“We have found that the number of flowers we’re putting in each spring and fall has remained constant, but that means it has not kept up with the growth of other services in our company,” Puryear says.
So, he researched why that segment of the business wasn’t growing and learned that some of his customers were taking winter pansies plantings out of their contract.
“Surprisingly, the No. 1 reason people have taken (winter pansies) out of their contract is deer pressure,” he says.
Puryear Farms serves primarily commercial clients northeast of Nashville, Tennessee – businesses, HOAs and large blocks of properties. The company makes about $5.25 million in revenue annually with 75 employees, and it also performs maintenance, installation service and turf health care services.
Puryear says Nashville has a booming population and urbanization, which has reduced availability of natural habitats for animals like deer.
“(In winter) there’s a lack of availability of food sources,” Puryear says. “At the time we’re putting out the pansies, there’s also a reduction in other fodder and food for deer to graze upon, so they turn to the pansies.”
Summer annuals have remained popular for Puryear Farms customers, as deer tend to be less of a problem in warmer months, he says.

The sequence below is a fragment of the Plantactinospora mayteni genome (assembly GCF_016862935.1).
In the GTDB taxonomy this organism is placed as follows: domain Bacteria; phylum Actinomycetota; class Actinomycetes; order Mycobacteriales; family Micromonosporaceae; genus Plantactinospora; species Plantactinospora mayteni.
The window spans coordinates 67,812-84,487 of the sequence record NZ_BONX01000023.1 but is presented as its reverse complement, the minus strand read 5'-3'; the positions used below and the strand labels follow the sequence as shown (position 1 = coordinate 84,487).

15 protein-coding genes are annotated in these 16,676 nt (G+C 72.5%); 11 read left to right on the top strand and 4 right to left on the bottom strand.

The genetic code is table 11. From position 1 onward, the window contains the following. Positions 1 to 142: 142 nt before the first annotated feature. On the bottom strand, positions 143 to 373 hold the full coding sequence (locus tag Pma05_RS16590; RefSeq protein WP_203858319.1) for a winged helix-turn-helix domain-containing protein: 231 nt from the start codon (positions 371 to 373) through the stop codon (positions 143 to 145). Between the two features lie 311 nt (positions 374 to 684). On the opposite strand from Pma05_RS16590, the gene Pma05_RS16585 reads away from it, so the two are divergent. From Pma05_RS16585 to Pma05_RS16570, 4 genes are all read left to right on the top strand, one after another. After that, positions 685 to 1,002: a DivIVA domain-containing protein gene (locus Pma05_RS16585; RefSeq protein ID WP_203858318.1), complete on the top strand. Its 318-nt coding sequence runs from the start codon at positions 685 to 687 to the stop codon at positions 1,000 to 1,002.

In other parts of the U.S., drought and weather patterns impact sales in this segment. Casey Rhoades, vice president of sales at Simpson Landscape in Plano, Texas, says a drought a few years ago decreased the company’s annual and perennial sales.
“From 2010 to 2014 or so, we had a substantial drought where our plantings went down substantially,” he says. “We did a whole lot more rock and hardscape applications.”
Simpson Landscape focuses on serving commercial properties in the Dallas-Fort Worth area, such as multifamily housing and executive buildings. Rhoades says seasonal color is one of their more well-known services. The company achieves about $3 million in revenue annually.
While more customers are starting to request annuals again now that the drought has ended, Rhoades noticed that customers are still somewhat drought-conscious. Also, some communities Simpson Landscape serves still have water restrictions in effect.